Uber bought and rented over 1000 defective cars in Singapore

  • Uber bought and rented over 1000 defective cars in Singapore

Uber bought and rented over 1000 defective cars in Singapore

According to the Journal, Uber executives in Singapore made a decision to continue to rent the cars to drivers there, though it did disable the device that was under recall.

The Journal said one senior Uber Singapore executive described a possible recall, which would have left affected drivers without their vehicle since there was no immediate fix, as an event that would "send panic alarm bells to the mass market".

"But we acknowledge we could have done more-and we have done so".

The ride-sharing operator purchased 1,200 Honda Vezel units from various parallel import companies including Sunrita, because it would cost 12 percent lower than authorised Honda distributors, according to a Wall Street Journal (WSJ) report, which cited internal documents.

WSJ links the episode to Uber's reckless drive for expansion, a move that sees the company often violating local laws.

Uber leases cars to their drivers via Lion City Rentals, created by the former in February 2015 to rent Uber-owned cars to partners.

Uber executives in Singapore knew of the safety issue linked to a faulty electrical component in the company's fleet of Vezels, but kept the cars on the road while awaiting replacement parts, the Journal reported.

Two days after Honda issued a product recall for the Vezel, Uber bought 100 Honda Vezels from Singapore-based dealer Sunrita on 6 April 2016. As of January 2017, the cars remained unfixed.

The NPHVA also called on drivers to be proactive and check their cars for mechanical faults, or send their cars back to the rental companies for further inspection if it is necessary.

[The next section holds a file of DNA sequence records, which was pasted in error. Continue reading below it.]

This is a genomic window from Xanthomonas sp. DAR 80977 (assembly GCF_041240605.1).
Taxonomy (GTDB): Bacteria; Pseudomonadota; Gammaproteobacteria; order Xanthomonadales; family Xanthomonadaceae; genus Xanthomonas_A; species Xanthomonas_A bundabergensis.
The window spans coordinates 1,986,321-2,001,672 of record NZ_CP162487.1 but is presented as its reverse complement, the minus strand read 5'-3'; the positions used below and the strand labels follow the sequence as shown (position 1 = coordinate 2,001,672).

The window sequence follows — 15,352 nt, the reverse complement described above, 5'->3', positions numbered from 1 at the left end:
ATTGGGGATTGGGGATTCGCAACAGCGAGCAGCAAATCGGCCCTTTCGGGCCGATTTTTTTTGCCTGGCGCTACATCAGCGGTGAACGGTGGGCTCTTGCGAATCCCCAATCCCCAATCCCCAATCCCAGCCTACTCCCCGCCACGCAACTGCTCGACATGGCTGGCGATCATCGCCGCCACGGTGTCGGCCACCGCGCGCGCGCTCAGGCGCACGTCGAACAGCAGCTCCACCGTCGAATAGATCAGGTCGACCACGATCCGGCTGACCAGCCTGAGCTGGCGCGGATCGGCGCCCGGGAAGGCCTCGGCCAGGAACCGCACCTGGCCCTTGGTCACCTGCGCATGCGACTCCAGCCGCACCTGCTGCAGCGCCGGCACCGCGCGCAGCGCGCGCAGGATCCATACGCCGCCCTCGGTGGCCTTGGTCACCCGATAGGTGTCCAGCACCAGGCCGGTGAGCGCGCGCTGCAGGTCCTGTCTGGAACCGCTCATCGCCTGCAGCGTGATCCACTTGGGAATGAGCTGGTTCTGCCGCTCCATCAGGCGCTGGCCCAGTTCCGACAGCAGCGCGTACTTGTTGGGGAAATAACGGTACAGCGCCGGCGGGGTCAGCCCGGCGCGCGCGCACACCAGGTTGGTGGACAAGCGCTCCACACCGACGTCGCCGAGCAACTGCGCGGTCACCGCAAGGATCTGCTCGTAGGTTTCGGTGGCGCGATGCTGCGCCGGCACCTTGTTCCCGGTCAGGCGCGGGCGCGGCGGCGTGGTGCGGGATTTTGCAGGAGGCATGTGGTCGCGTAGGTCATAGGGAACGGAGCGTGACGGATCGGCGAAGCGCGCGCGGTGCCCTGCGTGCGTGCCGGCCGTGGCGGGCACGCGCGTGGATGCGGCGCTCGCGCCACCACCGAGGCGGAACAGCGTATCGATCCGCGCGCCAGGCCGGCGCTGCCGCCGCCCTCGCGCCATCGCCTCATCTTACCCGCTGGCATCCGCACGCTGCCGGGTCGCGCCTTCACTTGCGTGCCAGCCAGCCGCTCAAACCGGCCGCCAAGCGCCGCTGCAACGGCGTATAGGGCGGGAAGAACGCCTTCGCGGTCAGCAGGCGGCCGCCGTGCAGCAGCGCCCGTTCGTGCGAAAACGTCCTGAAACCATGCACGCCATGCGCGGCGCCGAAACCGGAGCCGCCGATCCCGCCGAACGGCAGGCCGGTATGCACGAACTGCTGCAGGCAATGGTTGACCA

One of these dealers was Sunrita Pte Ltd., who had reportedly not fixed the cars sold to Uber as of the end of Aug a year ago, "citing a shortage of replacement parts", to which Uber sent periodic emails for them to speed up the process. Uber has often touted that its vehicles are owned by drivers themselves. The overheating and fire dangers weren't mentioned. They are also required to rectify the defects and update LTA on the progress of the rectification works, LTA said. According to an internal report, Uber blamed LTA for failing to maintain a list of recalled vehicles and checking the list against new cars entering Singapore.

It also seems to have asked drivers to bring the defective Vezels to auto repait shops so that the faulty parts could be disabled. At least one of those dealers didn't get the Vezels fixed before selling them to Uber. You might assume a company would be more diligent about vehicle safety checks than an individual, after all.

Uber has since introduced a recall protocol for the company and hired three in-house experts to ensure the ride-hailing company is "fully responsive" to safety recalls, the spokesperson said.